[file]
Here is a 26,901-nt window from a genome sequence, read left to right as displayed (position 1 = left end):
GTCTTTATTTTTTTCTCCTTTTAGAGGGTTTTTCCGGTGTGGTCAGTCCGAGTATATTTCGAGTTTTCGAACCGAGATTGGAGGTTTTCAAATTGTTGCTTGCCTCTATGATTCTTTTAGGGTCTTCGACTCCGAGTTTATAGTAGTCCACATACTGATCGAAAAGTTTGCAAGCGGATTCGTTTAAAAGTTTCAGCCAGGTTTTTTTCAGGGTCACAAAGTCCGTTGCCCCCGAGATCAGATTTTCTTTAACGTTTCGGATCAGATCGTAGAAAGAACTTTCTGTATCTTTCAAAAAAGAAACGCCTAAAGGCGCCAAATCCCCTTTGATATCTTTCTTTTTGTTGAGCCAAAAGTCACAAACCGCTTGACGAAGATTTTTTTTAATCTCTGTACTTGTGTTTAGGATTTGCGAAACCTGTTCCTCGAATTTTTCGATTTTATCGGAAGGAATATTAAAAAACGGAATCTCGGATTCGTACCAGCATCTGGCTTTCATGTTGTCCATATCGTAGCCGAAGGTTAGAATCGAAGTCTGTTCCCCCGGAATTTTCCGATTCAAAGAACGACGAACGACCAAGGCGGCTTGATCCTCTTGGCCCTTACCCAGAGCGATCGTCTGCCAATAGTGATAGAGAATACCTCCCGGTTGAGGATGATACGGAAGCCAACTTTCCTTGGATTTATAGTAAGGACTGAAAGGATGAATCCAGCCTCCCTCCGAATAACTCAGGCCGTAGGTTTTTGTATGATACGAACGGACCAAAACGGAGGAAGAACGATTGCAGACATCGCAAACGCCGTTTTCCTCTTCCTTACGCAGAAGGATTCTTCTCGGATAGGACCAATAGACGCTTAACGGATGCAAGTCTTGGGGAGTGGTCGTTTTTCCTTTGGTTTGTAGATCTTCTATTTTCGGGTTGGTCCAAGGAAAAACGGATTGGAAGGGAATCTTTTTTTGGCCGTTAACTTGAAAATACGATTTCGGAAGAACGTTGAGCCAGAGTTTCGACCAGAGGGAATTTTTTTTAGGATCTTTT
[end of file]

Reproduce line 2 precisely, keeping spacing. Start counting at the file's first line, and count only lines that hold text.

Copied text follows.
GTCTTTATTTTTTTCTCCTTTTAGAGGGTTTTTCCGGTGTGGTCAGTCCGAGTATATTTCGAGTTTTCGAACCGAGATTGGAGGTTTTCAAATTGTTGCTTGCCTCTATGATTCTTTTAGGGTCTTCGACTCCGAGTTTATAGTAGTCCACATACTGATCGAAAAGTTTGCAAGCGGATTCGTTTAAAAGTTTCAGCCAGGTTTTTTTCAGGGTCACAAAGTCCGTTGCCCCCGAGATCAGATTTTCTTTAACGTTTCGGATCAGATCGTAGAAAGAACTTTCTGTATCTTTCAAAAAAGAAACGCCTAAAGGCGCCAAATCCCCTTTGATATCTTTCTTTTTGTTGAGCCAAAAGTCACAAACCGCTTGACGAAGATTTTTTTTAATCTCTGTACTTGTGTTTAGGATTTGCGAAACCTGTTCCTCGAATTTTTCGATTTTATCGGAAGGAATATTAAAAAACGGAATCTCGGATTCGTACCAGCATCTGGCTTTCATGTTGTCCATATCGTAGCCGAAGGTTAGAATCGAAGTCTGTTCCCCCGGAATTTTCCGATTCAAAGAACGACGAACGACCAAGGCGGCTTGATCCTCTTGGCCCTTACCCAGAGCGATCGTCTGCCAATAGTGATAGAGAATACCTCCCGGTTGAGGATGATACGGAAGCCAACTTTCCTTGGATTTATAGTAAGGACTGAAAGGATGAATCCAGCCTCCCTCCGAATAACTCAGGCCGTAGGTTTTTGTATGATACGAACGGACCAAAACGGAGGAAGAACGATTGCAGACATCGCAAACGCCGTTTTCCTCTTCCTTACGCAGAAGGATTCTTCTCGGATAGGACCAATAGACGCTTAACGGATGCAAGTCTTGGGGAGTGGTCGTTTTTCCTTTGGTTTGTAGATCTTCTATTTTCGGGTTGGTCCAAGGAAAAACGGATTGGAAGGGAATCTTTTTTTGGCCGTTAACTTGAAAATACGATTTCGGAAGAACGTTGAGCCAGAGTTTCGACCAGAGGGAATTTTTTTTAGGATCTTTT